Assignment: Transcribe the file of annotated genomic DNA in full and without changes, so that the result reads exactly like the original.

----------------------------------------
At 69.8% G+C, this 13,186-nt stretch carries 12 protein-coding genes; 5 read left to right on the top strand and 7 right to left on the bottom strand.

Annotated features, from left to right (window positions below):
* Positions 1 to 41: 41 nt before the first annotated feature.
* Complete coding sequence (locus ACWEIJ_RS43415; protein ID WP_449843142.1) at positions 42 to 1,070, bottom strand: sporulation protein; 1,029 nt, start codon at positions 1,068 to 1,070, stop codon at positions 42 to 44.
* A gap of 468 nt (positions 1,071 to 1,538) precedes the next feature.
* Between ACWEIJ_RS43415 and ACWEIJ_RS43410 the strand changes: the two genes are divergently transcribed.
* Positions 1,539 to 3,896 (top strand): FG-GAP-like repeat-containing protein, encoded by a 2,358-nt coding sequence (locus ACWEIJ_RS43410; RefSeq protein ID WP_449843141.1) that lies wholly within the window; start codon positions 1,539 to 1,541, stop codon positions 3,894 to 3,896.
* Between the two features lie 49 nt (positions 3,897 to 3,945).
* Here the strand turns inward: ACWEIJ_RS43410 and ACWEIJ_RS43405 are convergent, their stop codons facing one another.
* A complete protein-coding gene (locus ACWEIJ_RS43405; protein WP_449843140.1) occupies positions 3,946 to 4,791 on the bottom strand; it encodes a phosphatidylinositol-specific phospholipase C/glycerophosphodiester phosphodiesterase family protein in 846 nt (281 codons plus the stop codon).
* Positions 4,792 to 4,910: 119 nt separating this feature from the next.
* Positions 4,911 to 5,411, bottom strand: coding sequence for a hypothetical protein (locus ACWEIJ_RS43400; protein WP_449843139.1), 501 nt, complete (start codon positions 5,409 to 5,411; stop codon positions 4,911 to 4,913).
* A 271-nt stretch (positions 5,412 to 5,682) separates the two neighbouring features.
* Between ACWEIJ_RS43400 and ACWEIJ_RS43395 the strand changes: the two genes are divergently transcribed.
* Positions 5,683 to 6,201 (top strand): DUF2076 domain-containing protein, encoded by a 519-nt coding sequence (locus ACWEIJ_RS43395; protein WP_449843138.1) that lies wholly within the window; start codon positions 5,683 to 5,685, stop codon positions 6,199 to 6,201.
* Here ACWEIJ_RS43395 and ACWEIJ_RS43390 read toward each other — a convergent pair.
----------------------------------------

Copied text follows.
At 69.8% G+C, this 13,186-nt stretch carries 12 protein-coding genes; 5 read left to right on the top strand and 7 right to left on the bottom strand.

Annotated features, from left to right (window positions below):
* Positions 1 to 41: 41 nt before the first annotated feature.
* Complete coding sequence (locus ACWEIJ_RS43415; protein ID WP_449843142.1) at positions 42 to 1,070, bottom strand: sporulation protein; 1,029 nt, start codon at positions 1,068 to 1,070, stop codon at positions 42 to 44.
* A gap of 468 nt (positions 1,071 to 1,538) precedes the next feature.
* Between ACWEIJ_RS43415 and ACWEIJ_RS43410 the strand changes: the two genes are divergently transcribed.
* Positions 1,539 to 3,896 (top strand): FG-GAP-like repeat-containing protein, encoded by a 2,358-nt coding sequence (locus ACWEIJ_RS43410; RefSeq protein ID WP_449843141.1) that lies wholly within the window; start codon positions 1,539 to 1,541, stop codon positions 3,894 to 3,896.
* Between the two features lie 49 nt (positions 3,897 to 3,945).
* Here the strand turns inward: ACWEIJ_RS43410 and ACWEIJ_RS43405 are convergent, their stop codons facing one another.
* A complete protein-coding gene (locus ACWEIJ_RS43405; protein WP_449843140.1) occupies positions 3,946 to 4,791 on the bottom strand; it encodes a phosphatidylinositol-specific phospholipase C/glycerophosphodiester phosphodiesterase family protein in 846 nt (281 codons plus the stop codon).
* Positions 4,792 to 4,910: 119 nt separating this feature from the next.
* Positions 4,911 to 5,411, bottom strand: coding sequence for a hypothetical protein (locus ACWEIJ_RS43400; protein WP_449843139.1), 501 nt, complete (start codon positions 5,409 to 5,411; stop codon positions 4,911 to 4,913).
* A 271-nt stretch (positions 5,412 to 5,682) separates the two neighbouring features.
* Between ACWEIJ_RS43400 and ACWEIJ_RS43395 the strand changes: the two genes are divergently transcribed.
* Positions 5,683 to 6,201 (top strand): DUF2076 domain-containing protein, encoded by a 519-nt coding sequence (locus ACWEIJ_RS43395; protein WP_449843138.1) that lies wholly within the window; start codon positions 5,683 to 5,685, stop codon positions 6,199 to 6,201.
* Here ACWEIJ_RS43395 and ACWEIJ_RS43390 read toward each other — a convergent pair.